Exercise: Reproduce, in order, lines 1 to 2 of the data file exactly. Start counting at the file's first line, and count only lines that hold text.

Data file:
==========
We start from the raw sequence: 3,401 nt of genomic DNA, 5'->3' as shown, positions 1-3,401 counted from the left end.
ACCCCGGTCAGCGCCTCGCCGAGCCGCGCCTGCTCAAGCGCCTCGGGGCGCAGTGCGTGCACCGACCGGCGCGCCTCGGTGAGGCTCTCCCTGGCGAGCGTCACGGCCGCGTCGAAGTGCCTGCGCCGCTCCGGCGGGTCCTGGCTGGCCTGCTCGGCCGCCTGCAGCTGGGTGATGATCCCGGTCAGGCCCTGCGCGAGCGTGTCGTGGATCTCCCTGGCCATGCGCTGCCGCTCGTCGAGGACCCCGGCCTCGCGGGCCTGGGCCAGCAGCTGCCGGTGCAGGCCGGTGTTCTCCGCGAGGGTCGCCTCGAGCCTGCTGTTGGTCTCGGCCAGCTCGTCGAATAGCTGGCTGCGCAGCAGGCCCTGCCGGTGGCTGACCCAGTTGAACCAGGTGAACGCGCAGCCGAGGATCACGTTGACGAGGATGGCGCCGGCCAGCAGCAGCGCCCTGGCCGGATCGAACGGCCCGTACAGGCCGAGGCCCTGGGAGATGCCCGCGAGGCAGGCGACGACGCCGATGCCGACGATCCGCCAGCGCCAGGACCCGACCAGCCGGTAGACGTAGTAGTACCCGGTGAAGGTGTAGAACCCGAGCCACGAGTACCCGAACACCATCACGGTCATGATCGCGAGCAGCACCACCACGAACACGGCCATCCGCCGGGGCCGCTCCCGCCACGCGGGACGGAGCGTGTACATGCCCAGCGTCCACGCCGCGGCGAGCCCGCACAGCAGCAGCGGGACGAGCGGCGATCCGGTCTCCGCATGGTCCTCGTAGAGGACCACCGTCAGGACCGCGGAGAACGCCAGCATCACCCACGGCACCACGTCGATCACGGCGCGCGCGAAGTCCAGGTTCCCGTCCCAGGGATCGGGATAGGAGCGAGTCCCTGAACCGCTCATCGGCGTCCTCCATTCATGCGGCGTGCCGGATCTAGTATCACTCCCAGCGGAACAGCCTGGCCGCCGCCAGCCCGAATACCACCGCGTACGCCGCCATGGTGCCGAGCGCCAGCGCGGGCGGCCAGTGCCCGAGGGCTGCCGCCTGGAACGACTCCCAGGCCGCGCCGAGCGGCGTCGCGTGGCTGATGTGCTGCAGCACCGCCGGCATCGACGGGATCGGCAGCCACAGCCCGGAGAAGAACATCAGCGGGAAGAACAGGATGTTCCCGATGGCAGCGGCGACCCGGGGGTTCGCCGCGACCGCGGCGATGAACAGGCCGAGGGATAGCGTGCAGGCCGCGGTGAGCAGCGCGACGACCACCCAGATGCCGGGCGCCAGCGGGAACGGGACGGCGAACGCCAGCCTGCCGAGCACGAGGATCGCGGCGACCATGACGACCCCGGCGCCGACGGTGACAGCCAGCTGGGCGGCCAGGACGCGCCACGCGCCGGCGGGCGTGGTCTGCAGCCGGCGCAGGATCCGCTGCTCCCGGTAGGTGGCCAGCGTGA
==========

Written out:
We start from the raw sequence: 3,401 nt of genomic DNA, 5'->3' as shown, positions 1-3,401 counted from the left end.
ACCCCGGTCAGCGCCTCGCCGAGCCGCGCCTGCTCAAGCGCCTCGGGGCGCAGTGCGTGCACCGACCGGCGCGCCTCGGTGAGGCTCTCCCTGGCGAGCGTCACGGCCGCGTCGAAGTGCCTGCGCCGCTCCGGCGGGTCCTGGCTGGCCTGCTCGGCCGCCTGCAGCTGGGTGATGATCCCGGTCAGGCCCTGCGCGAGCGTGTCGTGGATCTCCCTGGCCATGCGCTGCCGCTCGTCGAGGACCCCGGCCTCGCGGGCCTGGGCCAGCAGCTGCCGGTGCAGGCCGGTGTTCTCCGCGAGGGTCGCCTCGAGCCTGCTGTTGGTCTCGGCCAGCTCGTCGAATAGCTGGCTGCGCAGCAGGCCCTGCCGGTGGCTGACCCAGTTGAACCAGGTGAACGCGCAGCCGAGGATCACGTTGACGAGGATGGCGCCGGCCAGCAGCAGCGCCCTGGCCGGATCGAACGGCCCGTACAGGCCGAGGCCCTGGGAGATGCCCGCGAGGCAGGCGACGACGCCGATGCCGACGATCCGCCAGCGCCAGGACCCGACCAGCCGGTAGACGTAGTAGTACCCGGTGAAGGTGTAGAACCCGAGCCACGAGTACCCGAACACCATCACGGTCATGATCGCGAGCAGCACCACCACGAACACGGCCATCCGCCGGGGCCGCTCCCGCCACGCGGGACGGAGCGTGTACATGCCCAGCGTCCACGCCGCGGCGAGCCCGCACAGCAGCAGCGGGACGAGCGGCGATCCGGTCTCCGCATGGTCCTCGTAGAGGACCACCGTCAGGACCGCGGAGAACGCCAGCATCACCCACGGCACCACGTCGATCACGGCGCGCGCGAAGTCCAGGTTCCCGTCCCAGGGATCGGGATAGGAGCGAGTCCCTGAACCGCTCATCGGCGTCCTCCATTCATGCGGCGTGCCGGATCTAGTATCACTCCCAGCGGAACAGCCTGGCCGCCGCCAGCCCGAATACCACCGCGTACGCCGCCATGGTGCCGAGCGCCAGCGCGGGCGGCCAGTGCCCGAGGGCTGCCGCCTGGAACGACTCCCAGGCCGCGCCGAGCGGCGTCGCGTGGCTGATGTGCTGCAGCACCGCCGGCATCGACGGGATCGGCAGCCACAGCCCGGAGAAGAACATCAGCGGGAAGAACAGGATGTTCCCGATGGCAGCGGCGACCCGGGGGTTCGCCGCGACCGCGGCGATGAACAGGCCGAGGGATAGCGTGCAGGCCGCGGTGAGCAGCGCGACGACCACCCAGATGCCGGGCGCCAGCGGGAACGGGACGGCGAACGCCAGCCTGCCGAGCACGAGGATCGCGGCGACCATGACGACCCCGGCGCCGACGGTGACAGCCAGCTGGGCGGCCAGGACGCGCCACGCGCCGGCGGGCGTGGTCTGCAGCCGGCGCAGGATCCGCTGCTCCCGGTAGGTGGCCAGCGTGA